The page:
very considerable. That on the N.W. side of Arragh rises perpendicularly 40 feet, like a partition wall; that on the cupola of Bally-ghuia 8 or 10 feet; at Scrabo Hill near Newtown Ards in the county of Down a dyke appears like a standing pillar at the entrance of one of the freestone quarries. The dyke of Port-na-brock near the Giant's Causeway, juts out into the sea quite isolated to the visible extent of 372 feet. On the contrary, those on the summits of Glendoun, Glencarn, and Aghla-mor, appear like strewed masses, scattered about upon the surface. These might be adduced as instances to prove the wearing away of mountains, if that point stood in need of any additional confirmation.
The depth to which the dykes descend is unknown; and after having observed the sections of a great many along the coast in cliffs from 50 to 400 feet in height, I have not been able to ascertain (except in one or two cases) that their sides converge or have a wedgeform tendency; so that no estimate can be formed of the depth at which they terminate. In this respect therefore they do not seem to agree with the metallic veins.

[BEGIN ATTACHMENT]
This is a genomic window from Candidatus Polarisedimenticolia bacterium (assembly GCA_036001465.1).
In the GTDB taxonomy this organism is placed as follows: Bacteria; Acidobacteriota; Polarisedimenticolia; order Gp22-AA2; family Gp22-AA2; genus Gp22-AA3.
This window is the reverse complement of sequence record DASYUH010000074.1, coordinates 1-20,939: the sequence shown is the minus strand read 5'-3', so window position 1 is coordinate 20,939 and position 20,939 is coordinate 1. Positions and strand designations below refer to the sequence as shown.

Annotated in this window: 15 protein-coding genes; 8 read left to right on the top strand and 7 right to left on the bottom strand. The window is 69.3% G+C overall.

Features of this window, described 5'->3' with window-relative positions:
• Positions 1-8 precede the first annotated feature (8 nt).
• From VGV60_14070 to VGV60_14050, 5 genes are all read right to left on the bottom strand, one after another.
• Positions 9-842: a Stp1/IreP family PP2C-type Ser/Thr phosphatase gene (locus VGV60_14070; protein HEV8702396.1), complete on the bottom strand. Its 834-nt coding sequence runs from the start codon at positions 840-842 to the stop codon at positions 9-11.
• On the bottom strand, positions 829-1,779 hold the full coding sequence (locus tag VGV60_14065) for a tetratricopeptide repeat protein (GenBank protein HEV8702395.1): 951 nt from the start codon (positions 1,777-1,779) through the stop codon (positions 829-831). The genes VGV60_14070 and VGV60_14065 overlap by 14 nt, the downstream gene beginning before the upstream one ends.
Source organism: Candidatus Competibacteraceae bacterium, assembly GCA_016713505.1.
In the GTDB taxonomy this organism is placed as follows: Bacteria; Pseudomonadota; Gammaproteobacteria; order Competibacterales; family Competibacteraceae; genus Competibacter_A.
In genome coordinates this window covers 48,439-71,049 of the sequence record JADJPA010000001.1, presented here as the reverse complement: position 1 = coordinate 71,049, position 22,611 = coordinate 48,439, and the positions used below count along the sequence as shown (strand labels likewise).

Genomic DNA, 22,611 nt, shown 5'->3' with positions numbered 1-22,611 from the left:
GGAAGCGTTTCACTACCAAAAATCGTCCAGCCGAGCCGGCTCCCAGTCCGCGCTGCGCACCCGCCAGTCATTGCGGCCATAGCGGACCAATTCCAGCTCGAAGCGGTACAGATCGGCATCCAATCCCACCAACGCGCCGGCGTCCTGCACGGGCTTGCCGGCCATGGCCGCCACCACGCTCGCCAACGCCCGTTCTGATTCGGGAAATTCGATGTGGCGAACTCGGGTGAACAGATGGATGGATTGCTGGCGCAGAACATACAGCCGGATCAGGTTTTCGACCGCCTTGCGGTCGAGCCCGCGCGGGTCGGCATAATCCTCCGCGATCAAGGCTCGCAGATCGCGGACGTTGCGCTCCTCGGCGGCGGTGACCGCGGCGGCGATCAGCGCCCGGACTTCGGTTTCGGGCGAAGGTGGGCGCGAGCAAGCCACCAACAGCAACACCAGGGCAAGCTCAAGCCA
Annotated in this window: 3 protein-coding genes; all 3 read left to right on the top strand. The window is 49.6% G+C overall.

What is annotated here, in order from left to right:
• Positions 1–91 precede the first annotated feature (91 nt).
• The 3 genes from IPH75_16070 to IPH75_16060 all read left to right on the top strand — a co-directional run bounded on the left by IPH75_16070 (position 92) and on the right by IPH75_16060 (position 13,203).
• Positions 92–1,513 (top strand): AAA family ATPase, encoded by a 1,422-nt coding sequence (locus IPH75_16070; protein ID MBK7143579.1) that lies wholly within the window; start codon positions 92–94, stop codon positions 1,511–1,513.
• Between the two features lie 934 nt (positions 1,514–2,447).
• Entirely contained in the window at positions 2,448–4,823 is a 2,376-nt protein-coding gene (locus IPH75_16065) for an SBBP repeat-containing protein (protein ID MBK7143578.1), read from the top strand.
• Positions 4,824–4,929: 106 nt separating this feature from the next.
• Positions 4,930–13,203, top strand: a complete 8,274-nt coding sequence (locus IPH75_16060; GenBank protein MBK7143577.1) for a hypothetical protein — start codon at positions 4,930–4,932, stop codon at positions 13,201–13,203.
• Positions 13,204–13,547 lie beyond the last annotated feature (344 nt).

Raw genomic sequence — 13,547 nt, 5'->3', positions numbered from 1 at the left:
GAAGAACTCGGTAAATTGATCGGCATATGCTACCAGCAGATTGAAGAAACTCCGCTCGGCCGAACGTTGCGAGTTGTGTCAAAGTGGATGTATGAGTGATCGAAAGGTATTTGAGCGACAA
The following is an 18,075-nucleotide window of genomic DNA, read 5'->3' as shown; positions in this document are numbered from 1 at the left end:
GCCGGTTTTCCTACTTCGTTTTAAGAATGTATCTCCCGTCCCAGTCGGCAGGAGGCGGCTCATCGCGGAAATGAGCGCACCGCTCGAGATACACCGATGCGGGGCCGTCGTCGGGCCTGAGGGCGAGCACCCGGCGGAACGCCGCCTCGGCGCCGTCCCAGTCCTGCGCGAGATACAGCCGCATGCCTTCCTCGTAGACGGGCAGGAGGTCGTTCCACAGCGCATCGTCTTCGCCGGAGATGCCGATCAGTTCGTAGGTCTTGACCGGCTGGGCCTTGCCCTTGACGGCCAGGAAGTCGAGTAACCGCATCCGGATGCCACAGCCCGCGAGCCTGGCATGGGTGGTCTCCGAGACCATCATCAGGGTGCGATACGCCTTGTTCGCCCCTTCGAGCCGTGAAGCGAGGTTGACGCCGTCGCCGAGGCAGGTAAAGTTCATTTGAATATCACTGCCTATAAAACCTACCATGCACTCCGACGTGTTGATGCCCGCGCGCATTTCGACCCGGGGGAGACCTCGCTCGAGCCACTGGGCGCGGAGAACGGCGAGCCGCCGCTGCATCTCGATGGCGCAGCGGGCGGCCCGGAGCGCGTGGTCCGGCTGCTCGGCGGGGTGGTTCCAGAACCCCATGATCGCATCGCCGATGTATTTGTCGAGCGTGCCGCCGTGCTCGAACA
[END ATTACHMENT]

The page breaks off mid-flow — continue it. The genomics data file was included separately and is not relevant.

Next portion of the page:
Moreover, I have not observed that they branch off into slender strings, or (except in some very rare instances) that they swell into (what the miners term) bellies, after the manner of the metallic veins.
The dykes, whether they occur in primitive or secondary countries are nearly vertical. The mean angle of deviation from the perpendicular deduced from nine cases occurring in primitive rocks was 13°, the extremes being 9° and 20°. The same angle deduced from ten other cases was 7° to the N.E. But I am not warranted in drawing any general conclusion as to what point of the compass and in what degree they deviate. The angle of deviation in the two remarkable dykes on Arragh mountain is somewhat considerable,